We recently published a post on how your dogs’ diet has an effect on his skin, coat, and overall well being. Today, as a follow up, we’re going to discuss raw meat diets and just how dangerous they can be for both dogs, cats and humans, as well.
In an article published by time.com veterinarians are now raising a red flag when it comes to feeding animals diets made from raw meat. In an analysis of 35 commercial raw dog and cat foods, studies showed that nearly 86% of these products contained bacteria that could be dangerous.
The study was conducted in the Netherlands, though raw-meat pet foods sold commercially in the United States were similar to those tested in the study.
The rise of raw meat diets for pets around the world has skyrocketed in recent years though the benefits of these diets have yet to be documented. Several studies, such as the one in the Netherlands, have also reported possible health risks to both pets and humans. Pet owners have been turning to raw-meat diets because they are convenient and require less preparation than dry or canned pet food. R
Humans can get sick from bacteria and parasites that may be found within the meat. Humans face a higher risk of illness than pets that carry the disease and shed it without becoming sick themselves.
Sickness occurs due to cross-contamination when raw food diets are prepared and food bowls are cleaned. Humans also fell ill when they came into contact with infected animals or the waste of an infected animal.
Thirty-five frozen pet-food products from eight different brands were used during the study. All of these brands were available at pet shops and grocery stores throughout the Netherlands. The pet foods contained raw meat, bones, and animal by-products from the following animals: Cows, ducks, chickens, lamb and even horses. Products contained other ingredients as well such as organs and sometimes even fruits or vegetables.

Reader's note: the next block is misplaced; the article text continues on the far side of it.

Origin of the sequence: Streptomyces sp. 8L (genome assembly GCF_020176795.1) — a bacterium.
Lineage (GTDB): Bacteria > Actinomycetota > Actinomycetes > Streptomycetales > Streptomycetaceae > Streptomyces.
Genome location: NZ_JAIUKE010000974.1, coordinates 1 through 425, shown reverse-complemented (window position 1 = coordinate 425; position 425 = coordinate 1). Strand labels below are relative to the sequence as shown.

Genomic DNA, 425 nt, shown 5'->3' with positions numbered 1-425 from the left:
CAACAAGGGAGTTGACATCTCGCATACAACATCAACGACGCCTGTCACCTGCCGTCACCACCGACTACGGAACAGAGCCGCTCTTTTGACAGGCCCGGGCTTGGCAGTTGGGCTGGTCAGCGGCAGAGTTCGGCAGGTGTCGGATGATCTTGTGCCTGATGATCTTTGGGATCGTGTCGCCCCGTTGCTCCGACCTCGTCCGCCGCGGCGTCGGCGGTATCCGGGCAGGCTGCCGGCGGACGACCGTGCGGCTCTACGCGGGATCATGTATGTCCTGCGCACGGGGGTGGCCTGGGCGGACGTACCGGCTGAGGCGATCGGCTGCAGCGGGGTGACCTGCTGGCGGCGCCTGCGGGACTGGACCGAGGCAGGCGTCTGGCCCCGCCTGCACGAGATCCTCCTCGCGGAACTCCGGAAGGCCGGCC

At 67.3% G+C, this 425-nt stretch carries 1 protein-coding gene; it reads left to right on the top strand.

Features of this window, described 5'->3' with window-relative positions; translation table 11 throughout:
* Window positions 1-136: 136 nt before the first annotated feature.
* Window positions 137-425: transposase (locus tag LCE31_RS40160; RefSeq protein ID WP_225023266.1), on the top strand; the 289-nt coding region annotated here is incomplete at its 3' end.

The greatest threat within the raw-meat diet appeared to be E.Coli. E. Coli was found to be above levels meant for human consumption. One strain of E.Coli in particular, E.Coli 0157, was found in 23% of the samples. E.Coli 0157 was responsible for an outbreak linked to lettuce in North America.
Listeria was found in 43% of samples studied, while salmonella was found in 20% of the samples studied. Parasites were also found in the samples, in particular, Sarcocystis cruzi and Toxoplasma gondii. Sarcosystis is dangerous to farm animals while Toxoplasma has been linked to mental illness in both cats and humans, as well.
While the study only tested a small number of pet food products, it did prove one thing:
Raw-Meat Diets may be contaminated with bacteria and parasites which pose a risk to both pets and to their owners as well. As stated above, contamination wasn’t just limited to food sold in the Netherlands. Food sold in the United States was just as likely to contain the same parasites and bacteria as food sold in the Netherlands.
Dogs and cats that are fed a raw-meat diet are also more likely to become infected with bacteria that are antibiotic resistant than those found in dry or canned pet food.
Not all raw-meat diets provide complete and balanced nutrition for pets. This often leads to problems with a pets’ skin and coat and it often leads to ear infections.
While it’s up to each of us to decide what to feed our pets, its best that we, as pet owners, become educated about what we are feeding our dogs and cats. Talk to your veterinarian if you have any questions about what to feed your pet in order to make the best decision possible.
Today we would like to thank time.com for helping us with this post.
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